From 28 patients with pediatric Relapsing/Remitting MS (16 girls; mean age = 14.4 years, range = 7 to 16 years) and 21 matched controls, dual-echo and three-dimensional T1-weighted Magnetization prepared rapid acquisition gradient echo sequences were acquired.
T2 LL was measured using a local thresholding segmentation technique. Data were analyzed using an optimized VBM analysis and statistical parametric mapping.
In pediatric patients with MS, mean Brain T2 LL was 7.8 mL +/- 11.3. IntraCranial Volume did not differ between patients and controls.
Compared to controls, patients with pediatric MS had significant GM loss in the Thalamus, bilaterally, which was significantly correlated with T2 LL (r = -0.80 for the Right Thalamus, r = -0.74 for the left Thalamus, p < 0.05, corrected for multiple comparisons).
No correlation was found between Thalamic GM loss, disease duration, and disability.
In patients with pediatric Multiple Sclerosis (MS), differently from what happens in adult-onset MS, Gray Matter (GM) Atrophy seems to involve the Thalamus only, with sparing of the Cortex and other deep GM Nuclei.
The correlation found between Atrophy and T2 lesion load suggests TransSynaptic and Wallerian Degeneration as the most likely substrate of tissue loss in the Thalamus of these patients.
A Voxel-Based Morphometry Study Of Gray Matter Loss In MS Patients With Different Clinical Phenotypes
Ceccarelli A, Rocca MA, Pagani E, Colombo B, Martinelli V, Comi G, Filippi M
NeuroImage 2008 Aug 1;42(1):315-22
Scientific Institute and University Ospedale San Raffaele, NeuroImaging Research Unit, Milan, Italy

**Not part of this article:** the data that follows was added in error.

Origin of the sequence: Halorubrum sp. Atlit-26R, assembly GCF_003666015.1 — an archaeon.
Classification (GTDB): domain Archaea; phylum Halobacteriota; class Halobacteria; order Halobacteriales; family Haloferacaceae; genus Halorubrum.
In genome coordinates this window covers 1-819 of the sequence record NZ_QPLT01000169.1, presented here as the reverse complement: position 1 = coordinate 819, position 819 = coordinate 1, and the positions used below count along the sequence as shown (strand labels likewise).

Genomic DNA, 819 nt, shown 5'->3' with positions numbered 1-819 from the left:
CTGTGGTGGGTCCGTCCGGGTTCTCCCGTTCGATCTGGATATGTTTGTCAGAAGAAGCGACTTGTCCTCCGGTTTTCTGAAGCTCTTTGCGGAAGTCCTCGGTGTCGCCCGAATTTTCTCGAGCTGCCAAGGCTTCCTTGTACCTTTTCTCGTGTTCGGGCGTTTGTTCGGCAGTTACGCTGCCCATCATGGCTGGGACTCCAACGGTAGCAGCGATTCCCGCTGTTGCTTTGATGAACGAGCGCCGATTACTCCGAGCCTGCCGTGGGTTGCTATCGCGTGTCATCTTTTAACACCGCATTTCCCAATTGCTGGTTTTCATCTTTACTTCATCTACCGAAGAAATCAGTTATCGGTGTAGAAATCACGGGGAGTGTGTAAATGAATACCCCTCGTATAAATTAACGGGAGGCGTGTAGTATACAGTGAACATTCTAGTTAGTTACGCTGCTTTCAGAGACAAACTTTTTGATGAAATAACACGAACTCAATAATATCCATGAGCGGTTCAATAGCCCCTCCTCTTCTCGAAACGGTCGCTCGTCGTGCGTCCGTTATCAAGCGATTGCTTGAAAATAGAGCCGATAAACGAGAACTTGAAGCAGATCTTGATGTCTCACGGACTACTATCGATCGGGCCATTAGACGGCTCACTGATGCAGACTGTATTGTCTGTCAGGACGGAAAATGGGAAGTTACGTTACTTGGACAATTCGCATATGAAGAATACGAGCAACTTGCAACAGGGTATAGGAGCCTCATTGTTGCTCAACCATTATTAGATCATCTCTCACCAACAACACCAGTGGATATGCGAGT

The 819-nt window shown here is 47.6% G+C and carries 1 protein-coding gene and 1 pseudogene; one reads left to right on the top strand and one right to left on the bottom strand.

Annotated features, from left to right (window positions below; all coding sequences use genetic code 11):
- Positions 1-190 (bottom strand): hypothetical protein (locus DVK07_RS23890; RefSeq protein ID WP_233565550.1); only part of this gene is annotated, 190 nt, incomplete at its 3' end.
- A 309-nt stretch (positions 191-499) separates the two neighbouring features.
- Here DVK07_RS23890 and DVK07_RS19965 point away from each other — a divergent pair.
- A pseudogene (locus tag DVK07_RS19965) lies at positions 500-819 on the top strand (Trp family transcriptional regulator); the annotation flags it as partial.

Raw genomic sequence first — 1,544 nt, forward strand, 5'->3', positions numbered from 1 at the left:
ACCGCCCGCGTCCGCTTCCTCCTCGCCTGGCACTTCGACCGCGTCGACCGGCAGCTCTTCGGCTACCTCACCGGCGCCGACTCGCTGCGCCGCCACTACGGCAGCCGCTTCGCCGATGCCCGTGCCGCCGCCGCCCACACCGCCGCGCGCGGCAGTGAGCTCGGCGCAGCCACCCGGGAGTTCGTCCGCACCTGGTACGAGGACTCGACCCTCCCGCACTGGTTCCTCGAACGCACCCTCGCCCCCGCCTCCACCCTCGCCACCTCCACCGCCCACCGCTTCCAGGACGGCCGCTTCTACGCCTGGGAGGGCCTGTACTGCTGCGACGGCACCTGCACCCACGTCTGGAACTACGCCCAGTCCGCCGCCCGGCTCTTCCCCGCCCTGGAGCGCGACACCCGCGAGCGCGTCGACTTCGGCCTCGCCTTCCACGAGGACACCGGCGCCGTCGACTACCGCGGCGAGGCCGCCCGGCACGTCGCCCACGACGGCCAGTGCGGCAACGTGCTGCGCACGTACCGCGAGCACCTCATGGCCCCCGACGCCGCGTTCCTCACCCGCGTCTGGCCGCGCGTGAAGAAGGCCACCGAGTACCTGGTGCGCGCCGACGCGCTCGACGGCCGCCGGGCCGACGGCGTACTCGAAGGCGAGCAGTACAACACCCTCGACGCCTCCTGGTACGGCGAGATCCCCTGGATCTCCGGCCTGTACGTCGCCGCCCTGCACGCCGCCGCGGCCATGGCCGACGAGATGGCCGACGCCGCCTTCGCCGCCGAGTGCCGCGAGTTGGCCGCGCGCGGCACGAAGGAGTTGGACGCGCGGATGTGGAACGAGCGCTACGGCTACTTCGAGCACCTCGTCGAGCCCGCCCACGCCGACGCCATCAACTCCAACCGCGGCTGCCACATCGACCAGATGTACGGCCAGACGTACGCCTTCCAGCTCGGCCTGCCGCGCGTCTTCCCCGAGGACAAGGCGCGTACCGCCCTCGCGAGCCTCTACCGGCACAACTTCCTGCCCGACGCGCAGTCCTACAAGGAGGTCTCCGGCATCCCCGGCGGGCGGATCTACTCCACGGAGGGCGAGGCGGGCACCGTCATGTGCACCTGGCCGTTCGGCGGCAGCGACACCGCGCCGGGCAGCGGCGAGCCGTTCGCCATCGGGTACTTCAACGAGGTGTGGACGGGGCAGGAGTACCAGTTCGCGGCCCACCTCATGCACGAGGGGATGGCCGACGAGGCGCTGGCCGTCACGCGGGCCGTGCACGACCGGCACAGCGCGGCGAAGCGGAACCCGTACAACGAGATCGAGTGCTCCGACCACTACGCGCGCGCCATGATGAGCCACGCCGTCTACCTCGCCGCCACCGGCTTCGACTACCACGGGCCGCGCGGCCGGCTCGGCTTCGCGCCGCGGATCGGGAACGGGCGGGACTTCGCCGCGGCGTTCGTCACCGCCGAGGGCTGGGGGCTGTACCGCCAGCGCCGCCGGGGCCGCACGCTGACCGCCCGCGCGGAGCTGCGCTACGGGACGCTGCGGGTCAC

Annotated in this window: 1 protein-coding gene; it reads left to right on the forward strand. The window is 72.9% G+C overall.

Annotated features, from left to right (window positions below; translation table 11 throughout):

To assess Regional Gray Matter (GM) changes in a large cohort of Multiple Sclerosis (MS) patients with different clinical phenotypes, using Voxel-Based Morphometry (VBM) and their correlation with the extent of global and Regional T2 Lesion Volumes (LV).
We acquired conventional MRI scans from 71 MS patients with different clinical phenotypes:
- 26 with Relapsing/Remitting [RR] MS,
- 27 with Secondary/Progressive [SP] MS and
- 18 with Primary/Progressive [PP] MS),
- 28 patients with a Clinically Isolated Syndrome (CIS) suggestive of MS, and
- 21 controls
No GM loss was found in CIS patients.
Compared to CIS patients, those with RRMS had a significant GM loss in the Right Pre and PostCentral Gyri.
Compared to RRMS, SPMS patients had a significant GM loss in several regions of the Fronto-Parieto-Temporo-Occipital Lobes, the Cerebellum and Superior and Inferior Colliculus, bilaterally, and deep GM structures.
Compared to PPMS, SPMS patients had a significant GM loss in the Postcentral Gyrus, the Cuneus, the Middle Occipital Gyrus, the Thalamus, the Cerebellum, and the Superior and Inferior Colliculi.
In all MS groups, regional GM loss was strongly/moderately correlated with Brain T2 LV.
In SPMS and PPMS patients, a correlation was found between Cortical regional GM loss and T2 LV of the corresponding or adjacent lobes.
In MS patients, GM Volume Loss follows different patterns of regional distribution according to the clinical phenotype of the disease.
It is likely secondary to the presence and topography of focal WM Inflammatory-DeMyelinating lesions, and is more evident in the Progressive forms of the disease.